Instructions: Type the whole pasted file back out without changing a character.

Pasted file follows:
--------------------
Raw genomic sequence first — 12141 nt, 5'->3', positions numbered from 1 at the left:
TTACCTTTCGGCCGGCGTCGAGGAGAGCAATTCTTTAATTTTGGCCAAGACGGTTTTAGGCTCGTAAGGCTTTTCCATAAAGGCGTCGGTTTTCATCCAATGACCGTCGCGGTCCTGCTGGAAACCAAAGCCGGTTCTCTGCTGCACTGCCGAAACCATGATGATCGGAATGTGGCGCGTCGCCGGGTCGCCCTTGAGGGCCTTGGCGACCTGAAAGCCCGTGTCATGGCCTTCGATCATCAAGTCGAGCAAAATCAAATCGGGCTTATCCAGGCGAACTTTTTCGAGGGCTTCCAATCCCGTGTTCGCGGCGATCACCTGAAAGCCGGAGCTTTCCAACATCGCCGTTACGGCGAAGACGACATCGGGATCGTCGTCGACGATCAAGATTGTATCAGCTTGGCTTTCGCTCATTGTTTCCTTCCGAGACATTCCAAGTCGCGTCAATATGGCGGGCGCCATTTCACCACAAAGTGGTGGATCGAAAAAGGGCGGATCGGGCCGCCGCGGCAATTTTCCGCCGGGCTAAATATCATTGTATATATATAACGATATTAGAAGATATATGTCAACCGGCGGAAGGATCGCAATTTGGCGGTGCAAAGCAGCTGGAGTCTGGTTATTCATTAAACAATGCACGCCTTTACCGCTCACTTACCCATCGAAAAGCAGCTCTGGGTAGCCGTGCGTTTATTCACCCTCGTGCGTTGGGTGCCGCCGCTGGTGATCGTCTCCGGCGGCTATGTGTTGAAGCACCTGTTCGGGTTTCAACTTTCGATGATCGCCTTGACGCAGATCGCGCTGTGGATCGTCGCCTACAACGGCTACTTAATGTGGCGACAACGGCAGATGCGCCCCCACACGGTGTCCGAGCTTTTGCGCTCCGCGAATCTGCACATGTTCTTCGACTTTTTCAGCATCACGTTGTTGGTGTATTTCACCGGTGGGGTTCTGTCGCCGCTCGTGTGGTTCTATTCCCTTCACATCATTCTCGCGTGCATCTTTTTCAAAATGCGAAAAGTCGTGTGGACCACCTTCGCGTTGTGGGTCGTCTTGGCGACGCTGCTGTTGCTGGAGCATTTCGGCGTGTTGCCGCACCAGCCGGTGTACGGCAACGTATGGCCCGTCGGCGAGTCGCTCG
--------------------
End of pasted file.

Raw genomic sequence first — 12141 nt, 5'->3', positions numbered from 1 at the left:
TTACCTTTCGGCCGGCGTCGAGGAGAGCAATTCTTTAATTTTGGCCAAGACGGTTTTAGGCTCGTAAGGCTTTTCCATAAAGGCGTCGGTTTTCATCCAATGACCGTCGCGGTCCTGCTGGAAACCAAAGCCGGTTCTCTGCTGCACTGCCGAAACCATGATGATCGGAATGTGGCGCGTCGCCGGGTCGCCCTTGAGGGCCTTGGCGACCTGAAAGCCCGTGTCATGGCCTTCGATCATCAAGTCGAGCAAAATCAAATCGGGCTTATCCAGGCGAACTTTTTCGAGGGCTTCCAATCCCGTGTTCGCGGCGATCACCTGAAAGCCGGAGCTTTCCAACATCGCCGTTACGGCGAAGACGACATCGGGATCGTCGTCGACGATCAAGATTGTATCAGCTTGGCTTTCGCTCATTGTTTCCTTCCGAGACATTCCAAGTCGCGTCAATATGGCGGGCGCCATTTCACCACAAAGTGGTGGATCGAAAAAGGGCGGATCGGGCCGCCGCGGCAATTTTCCGCCGGGCTAAATATCATTGTATATATATAACGATATTAGAAGATATATGTCAACCGGCGGAAGGATCGCAATTTGGCGGTGCAAAGCAGCTGGAGTCTGGTTATTCATTAAACAATGCACGCCTTTACCGCTCACTTACCCATCGAAAAGCAGCTCTGGGTAGCCGTGCGTTTATTCACCCTCGTGCGTTGGGTGCCGCCGCTGGTGATCGTCTCCGGCGGCTATGTGTTGAAGCACCTGTTCGGGTTTCAACTTTCGATGATCGCCTTGACGCAGATCGCGCTGTGGATCGTCGCCTACAACGGCTACTTAATGTGGCGACAACGGCAGATGCGCCCCCACACGGTGTCCGAGCTTTTGCGCTCCGCGAATCTGCACATGTTCTTCGACTTTTTCAGCATCACGTTGTTGGTGTATTTCACCGGTGGGGTTCTGTCGCCGCTCGTGTGGTTCTATTCCCTTCACATCATTCTCGCGTGCATCTTTTTCAAAATGCGAAAAGTCGTGTGGACCACCTTCGCGTTGTGGGTCGTCTTGGCGACGCTGCTGTTGCTGGAGCATTTCGGCGTGTTGCCGCACCAGCCGGTGTACGGCAACGTATGGCCCGTCGGCGAGTCGCTCG